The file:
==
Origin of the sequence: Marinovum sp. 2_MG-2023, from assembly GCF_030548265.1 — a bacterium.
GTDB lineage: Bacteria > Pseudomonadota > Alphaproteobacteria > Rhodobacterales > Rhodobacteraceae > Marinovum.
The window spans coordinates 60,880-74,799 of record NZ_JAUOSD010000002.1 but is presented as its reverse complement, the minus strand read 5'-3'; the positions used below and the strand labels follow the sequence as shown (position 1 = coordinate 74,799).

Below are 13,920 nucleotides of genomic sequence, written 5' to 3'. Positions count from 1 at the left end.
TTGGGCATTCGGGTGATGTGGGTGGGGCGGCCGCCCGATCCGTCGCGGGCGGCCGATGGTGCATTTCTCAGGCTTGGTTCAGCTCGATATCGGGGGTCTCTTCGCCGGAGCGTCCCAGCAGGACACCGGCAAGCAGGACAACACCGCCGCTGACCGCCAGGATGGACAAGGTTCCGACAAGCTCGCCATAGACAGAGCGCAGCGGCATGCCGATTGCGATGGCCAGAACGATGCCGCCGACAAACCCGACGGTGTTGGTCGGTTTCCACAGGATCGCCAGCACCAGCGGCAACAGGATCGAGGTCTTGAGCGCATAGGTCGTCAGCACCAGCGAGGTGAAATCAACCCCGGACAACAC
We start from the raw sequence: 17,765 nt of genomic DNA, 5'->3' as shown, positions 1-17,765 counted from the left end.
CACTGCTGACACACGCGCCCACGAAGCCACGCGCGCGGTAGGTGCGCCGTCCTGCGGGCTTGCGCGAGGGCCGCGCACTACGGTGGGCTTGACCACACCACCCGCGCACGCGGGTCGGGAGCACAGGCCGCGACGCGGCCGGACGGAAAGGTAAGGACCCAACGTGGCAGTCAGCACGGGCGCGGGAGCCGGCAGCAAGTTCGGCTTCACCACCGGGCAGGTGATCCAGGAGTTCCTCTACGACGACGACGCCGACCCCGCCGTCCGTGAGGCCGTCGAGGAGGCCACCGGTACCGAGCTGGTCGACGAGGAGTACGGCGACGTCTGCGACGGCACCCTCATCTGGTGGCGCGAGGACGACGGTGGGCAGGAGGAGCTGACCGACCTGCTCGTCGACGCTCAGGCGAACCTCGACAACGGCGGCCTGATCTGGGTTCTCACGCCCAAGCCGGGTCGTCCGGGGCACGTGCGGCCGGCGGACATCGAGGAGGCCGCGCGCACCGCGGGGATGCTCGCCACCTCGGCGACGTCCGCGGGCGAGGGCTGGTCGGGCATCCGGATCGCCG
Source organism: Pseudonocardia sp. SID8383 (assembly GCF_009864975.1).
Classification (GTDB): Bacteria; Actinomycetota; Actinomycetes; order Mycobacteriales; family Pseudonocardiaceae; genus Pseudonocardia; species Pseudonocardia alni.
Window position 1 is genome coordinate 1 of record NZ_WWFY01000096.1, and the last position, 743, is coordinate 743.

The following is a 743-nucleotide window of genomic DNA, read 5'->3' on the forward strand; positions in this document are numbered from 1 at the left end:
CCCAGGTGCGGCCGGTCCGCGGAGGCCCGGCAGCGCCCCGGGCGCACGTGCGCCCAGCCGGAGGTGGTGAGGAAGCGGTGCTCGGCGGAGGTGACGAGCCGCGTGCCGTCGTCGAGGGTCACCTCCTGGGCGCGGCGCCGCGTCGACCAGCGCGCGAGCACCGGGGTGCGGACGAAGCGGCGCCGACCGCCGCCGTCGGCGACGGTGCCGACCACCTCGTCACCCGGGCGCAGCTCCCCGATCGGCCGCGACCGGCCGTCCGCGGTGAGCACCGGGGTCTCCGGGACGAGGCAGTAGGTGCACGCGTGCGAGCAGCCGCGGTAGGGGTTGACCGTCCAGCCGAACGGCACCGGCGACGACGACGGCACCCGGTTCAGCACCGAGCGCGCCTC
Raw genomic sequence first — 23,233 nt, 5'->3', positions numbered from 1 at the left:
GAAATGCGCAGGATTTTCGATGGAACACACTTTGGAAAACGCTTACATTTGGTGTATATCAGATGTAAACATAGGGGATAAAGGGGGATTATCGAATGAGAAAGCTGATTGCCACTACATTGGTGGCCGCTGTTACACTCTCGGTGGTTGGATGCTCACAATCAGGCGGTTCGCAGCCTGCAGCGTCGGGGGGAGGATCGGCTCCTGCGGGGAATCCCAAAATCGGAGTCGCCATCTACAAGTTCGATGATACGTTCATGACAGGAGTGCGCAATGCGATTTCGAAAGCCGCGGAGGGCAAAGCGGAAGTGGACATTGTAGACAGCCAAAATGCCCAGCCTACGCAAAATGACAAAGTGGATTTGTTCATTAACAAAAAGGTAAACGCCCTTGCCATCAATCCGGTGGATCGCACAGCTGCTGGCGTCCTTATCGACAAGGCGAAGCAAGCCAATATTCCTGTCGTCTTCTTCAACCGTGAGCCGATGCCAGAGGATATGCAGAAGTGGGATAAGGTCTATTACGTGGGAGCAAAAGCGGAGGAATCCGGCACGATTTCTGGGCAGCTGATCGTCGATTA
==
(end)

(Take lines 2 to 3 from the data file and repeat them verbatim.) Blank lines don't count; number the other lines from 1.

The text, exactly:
GTDB lineage: Bacteria > Pseudomonadota > Alphaproteobacteria > Rhodobacterales > Rhodobacteraceae > Marinovum.
The window spans coordinates 60,880-74,799 of record NZ_JAUOSD010000002.1 but is presented as its reverse complement, the minus strand read 5'-3'; the positions used below and the strand labels follow the sequence as shown (position 1 = coordinate 74,799).